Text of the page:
In keeping with Labor’s election promise, an independent EPA responsible for compliance and enforcement is set to be established by legislation. While this is consistent with the Samuel Review, it is anticipated that the ambit of this proposed EPA will extend beyond that recommendation, causing significant concern amongst stakeholders.

The EPA’s role will include making decisions about development proposals and approval conditions. The precise form this new body will take is unclear, as is its interaction with State-level EPAs.

The Minister will have the power to call in decisions about development proposals that would otherwise be made by the EPA, and to approve proposed developments with an unavoidable negative environmental impact on MNES if it is clearly in the national interest to do so.

Other proposed reforms

In addition to the key reforms set out above, the Nature Positive Plan sets out a range of other proposed reforms, including:

  • Conservation planning processes will be improved and underpinned by NES.
  • The NES for First Nations engagement and participation in decision-making will enable First Nation’s views and knowledge to be considered on all project approvals and planning decisions.
  • Single-touch decision-making for projects will be facilitated by allowing States and Territories to apply to become accredited under national environmental law, with oversight provided by the EPA.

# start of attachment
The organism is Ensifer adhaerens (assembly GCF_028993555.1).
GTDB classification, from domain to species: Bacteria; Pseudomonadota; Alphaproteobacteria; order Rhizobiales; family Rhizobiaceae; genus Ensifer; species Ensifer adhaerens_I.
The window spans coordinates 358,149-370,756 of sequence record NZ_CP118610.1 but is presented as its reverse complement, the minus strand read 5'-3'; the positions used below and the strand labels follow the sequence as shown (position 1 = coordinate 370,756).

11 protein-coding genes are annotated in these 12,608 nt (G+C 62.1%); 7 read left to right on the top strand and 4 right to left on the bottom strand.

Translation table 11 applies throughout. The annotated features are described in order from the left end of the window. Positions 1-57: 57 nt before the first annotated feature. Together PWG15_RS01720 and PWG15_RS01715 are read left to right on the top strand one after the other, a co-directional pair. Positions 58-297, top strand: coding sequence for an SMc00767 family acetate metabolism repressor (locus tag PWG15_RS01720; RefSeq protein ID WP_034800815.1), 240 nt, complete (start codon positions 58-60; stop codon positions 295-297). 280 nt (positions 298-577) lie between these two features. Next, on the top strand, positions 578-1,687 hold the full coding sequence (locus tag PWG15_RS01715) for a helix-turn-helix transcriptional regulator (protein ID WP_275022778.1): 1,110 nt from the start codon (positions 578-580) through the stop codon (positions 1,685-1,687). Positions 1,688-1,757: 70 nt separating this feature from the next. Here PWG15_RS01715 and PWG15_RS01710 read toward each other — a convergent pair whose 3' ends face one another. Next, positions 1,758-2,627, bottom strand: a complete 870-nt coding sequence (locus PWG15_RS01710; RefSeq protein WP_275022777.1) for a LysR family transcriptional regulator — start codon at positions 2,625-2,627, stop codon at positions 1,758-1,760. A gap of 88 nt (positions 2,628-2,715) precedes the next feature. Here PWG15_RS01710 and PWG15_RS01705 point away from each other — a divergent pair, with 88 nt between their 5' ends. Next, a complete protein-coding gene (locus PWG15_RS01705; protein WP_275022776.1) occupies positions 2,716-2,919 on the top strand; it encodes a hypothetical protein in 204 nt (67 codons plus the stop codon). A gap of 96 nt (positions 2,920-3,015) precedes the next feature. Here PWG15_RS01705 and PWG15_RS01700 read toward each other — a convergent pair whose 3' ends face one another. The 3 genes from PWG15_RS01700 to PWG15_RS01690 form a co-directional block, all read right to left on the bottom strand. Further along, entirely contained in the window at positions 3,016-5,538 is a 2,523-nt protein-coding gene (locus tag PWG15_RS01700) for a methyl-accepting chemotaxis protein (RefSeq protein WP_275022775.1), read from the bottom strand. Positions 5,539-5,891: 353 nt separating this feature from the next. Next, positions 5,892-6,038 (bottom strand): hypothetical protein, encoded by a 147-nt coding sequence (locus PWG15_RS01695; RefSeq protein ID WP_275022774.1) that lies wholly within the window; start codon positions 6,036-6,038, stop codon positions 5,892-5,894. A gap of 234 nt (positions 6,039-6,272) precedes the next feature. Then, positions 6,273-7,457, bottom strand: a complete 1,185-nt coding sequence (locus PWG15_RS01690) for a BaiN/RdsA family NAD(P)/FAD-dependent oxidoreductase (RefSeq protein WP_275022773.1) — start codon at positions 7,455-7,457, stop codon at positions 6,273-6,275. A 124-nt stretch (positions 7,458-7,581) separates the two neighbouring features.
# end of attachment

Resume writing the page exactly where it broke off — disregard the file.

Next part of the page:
• A nature repair market will be established through consultation with stakeholders to encourage investment in restoration activities. This is expected to consist of a public register for biodiversity projects, and biodiversity certificates to be traded to compensate or offset damage.
  • Various regulatory requirements will be improved and streamlined, including moving application processes online, simplification and standardisation of public comment processes, and clarifying information to be considered in decision-making.
  • A Data Division will be created within the Department of Climate Change, Energy, the Environment and Water to provide environmental information and data. The Data Division will implement a National Environmental Data Strategy to inform its interaction with stakeholders.
  • Potential future management models for Commonwealth National Parks will be co-designed with Traditional Owners to provide Traditional Owners with increased control and management.
  • Collaboration between the Commonwealth and the States and Territories on environmental policy and law reform will be encouraged.

Transitional provisions

Careful consideration will need to be given to transitional provisions to ensure they adequately provide for projects currently undergoing assessment and decision reviewing processes. The Samuel Review recommended a two-year transition period, however, we now await the draft Bill for a better understanding of the form this transition will take.

What is next?

The proposed package of reformed national environmental legislation is set to be prepared in the first six months of 2023. Extensive stakeholder consultation will take place during this period and draft legislation will be released to enable further consultation. An exposure draft of the legislation will be released prior to its introduction to Parliament by the end of 2023, which will provide further insight into the likely industry impacts of this sweeping reform.